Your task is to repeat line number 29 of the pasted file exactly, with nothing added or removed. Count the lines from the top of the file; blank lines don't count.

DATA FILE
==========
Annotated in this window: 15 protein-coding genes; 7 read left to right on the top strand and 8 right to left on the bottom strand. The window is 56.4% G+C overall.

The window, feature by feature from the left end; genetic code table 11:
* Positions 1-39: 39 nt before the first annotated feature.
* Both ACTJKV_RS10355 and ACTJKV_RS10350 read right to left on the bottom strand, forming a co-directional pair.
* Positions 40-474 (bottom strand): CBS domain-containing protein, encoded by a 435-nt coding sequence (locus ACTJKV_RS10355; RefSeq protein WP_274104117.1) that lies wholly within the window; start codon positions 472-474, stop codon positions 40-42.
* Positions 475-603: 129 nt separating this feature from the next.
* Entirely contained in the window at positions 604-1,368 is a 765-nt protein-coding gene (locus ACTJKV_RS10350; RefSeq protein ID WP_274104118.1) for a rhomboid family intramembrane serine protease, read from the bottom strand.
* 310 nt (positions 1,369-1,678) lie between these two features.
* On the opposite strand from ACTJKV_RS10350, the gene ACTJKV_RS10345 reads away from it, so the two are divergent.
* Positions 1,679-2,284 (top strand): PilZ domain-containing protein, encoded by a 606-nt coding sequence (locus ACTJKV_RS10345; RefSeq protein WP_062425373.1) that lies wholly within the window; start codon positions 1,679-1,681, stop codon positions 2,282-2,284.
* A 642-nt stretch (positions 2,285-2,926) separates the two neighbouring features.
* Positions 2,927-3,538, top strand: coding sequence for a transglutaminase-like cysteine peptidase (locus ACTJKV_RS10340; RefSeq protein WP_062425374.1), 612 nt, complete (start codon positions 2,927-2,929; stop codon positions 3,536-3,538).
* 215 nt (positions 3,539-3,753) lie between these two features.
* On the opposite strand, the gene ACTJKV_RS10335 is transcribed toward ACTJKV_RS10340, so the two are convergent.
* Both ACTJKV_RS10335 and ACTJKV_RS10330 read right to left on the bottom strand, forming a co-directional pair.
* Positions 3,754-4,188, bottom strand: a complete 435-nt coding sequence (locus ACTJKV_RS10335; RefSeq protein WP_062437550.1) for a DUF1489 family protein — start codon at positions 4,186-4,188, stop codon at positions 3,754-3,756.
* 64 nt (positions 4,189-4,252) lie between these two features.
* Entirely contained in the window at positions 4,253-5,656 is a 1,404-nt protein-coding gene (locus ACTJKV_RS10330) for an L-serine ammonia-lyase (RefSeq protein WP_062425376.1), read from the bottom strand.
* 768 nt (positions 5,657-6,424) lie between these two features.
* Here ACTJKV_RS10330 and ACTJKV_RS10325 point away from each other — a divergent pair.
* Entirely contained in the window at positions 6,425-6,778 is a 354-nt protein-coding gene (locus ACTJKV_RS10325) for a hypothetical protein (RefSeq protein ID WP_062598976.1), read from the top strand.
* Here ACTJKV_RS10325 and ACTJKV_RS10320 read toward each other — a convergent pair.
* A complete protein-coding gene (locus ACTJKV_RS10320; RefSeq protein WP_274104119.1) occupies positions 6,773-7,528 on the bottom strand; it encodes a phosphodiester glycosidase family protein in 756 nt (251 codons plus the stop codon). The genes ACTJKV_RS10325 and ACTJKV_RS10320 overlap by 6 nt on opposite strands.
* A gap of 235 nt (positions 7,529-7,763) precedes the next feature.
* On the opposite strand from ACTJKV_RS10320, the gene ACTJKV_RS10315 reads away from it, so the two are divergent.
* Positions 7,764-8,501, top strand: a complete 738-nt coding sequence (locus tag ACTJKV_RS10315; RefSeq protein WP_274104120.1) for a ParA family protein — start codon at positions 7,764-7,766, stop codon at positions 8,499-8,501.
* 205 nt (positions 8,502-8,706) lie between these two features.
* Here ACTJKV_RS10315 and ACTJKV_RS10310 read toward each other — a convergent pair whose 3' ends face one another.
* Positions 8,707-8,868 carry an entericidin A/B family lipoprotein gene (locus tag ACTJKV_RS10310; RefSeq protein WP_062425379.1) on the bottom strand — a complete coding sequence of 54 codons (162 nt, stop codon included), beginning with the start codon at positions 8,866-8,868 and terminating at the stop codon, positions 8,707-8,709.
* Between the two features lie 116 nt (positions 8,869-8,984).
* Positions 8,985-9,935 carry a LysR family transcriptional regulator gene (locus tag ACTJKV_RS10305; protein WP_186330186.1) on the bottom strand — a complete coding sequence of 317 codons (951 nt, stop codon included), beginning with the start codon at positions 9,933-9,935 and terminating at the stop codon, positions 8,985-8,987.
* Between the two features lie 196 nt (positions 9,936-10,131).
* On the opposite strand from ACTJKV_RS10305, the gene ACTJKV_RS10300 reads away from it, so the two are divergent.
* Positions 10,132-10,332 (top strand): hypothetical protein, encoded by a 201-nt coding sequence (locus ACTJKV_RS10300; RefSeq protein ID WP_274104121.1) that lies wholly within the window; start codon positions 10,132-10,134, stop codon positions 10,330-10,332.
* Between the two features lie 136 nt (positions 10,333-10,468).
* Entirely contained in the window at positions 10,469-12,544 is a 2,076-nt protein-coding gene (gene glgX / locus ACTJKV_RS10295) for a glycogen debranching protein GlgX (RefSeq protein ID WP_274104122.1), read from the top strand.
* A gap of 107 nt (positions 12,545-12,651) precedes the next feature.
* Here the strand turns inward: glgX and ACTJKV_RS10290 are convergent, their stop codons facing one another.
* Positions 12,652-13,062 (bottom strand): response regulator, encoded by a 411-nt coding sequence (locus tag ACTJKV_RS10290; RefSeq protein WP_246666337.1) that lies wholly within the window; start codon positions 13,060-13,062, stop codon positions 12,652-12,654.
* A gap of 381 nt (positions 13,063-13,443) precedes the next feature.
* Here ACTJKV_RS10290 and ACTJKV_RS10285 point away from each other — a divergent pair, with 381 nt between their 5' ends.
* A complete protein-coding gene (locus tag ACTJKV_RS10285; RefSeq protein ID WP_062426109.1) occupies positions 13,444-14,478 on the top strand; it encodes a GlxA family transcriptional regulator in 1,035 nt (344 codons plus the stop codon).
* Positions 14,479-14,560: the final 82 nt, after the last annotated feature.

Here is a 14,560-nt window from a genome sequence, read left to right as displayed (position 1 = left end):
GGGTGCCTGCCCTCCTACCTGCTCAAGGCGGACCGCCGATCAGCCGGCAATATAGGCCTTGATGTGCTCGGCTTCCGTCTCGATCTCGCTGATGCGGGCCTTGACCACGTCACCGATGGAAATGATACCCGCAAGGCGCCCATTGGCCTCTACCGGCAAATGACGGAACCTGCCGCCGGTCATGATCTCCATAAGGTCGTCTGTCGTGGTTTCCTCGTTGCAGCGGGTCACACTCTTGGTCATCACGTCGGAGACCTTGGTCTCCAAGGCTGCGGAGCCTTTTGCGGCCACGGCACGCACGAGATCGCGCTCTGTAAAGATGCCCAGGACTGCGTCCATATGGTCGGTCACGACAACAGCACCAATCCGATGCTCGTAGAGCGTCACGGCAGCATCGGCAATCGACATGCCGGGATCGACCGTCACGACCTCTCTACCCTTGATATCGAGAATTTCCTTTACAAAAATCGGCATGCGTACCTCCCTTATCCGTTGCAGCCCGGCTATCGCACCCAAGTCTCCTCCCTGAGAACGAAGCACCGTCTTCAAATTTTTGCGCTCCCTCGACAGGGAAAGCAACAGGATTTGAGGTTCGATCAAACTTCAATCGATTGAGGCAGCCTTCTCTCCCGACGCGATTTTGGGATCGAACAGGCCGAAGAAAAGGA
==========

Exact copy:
* Positions 8,707-8,868 carry an entericidin A/B family lipoprotein gene (locus tag ACTJKV_RS10310; RefSeq protein WP_062425379.1) on the bottom strand — a complete coding sequence of 54 codons (162 nt, stop codon included), beginning with the start codon at positions 8,866-8,868 and terminating at the stop codon, positions 8,707-8,709.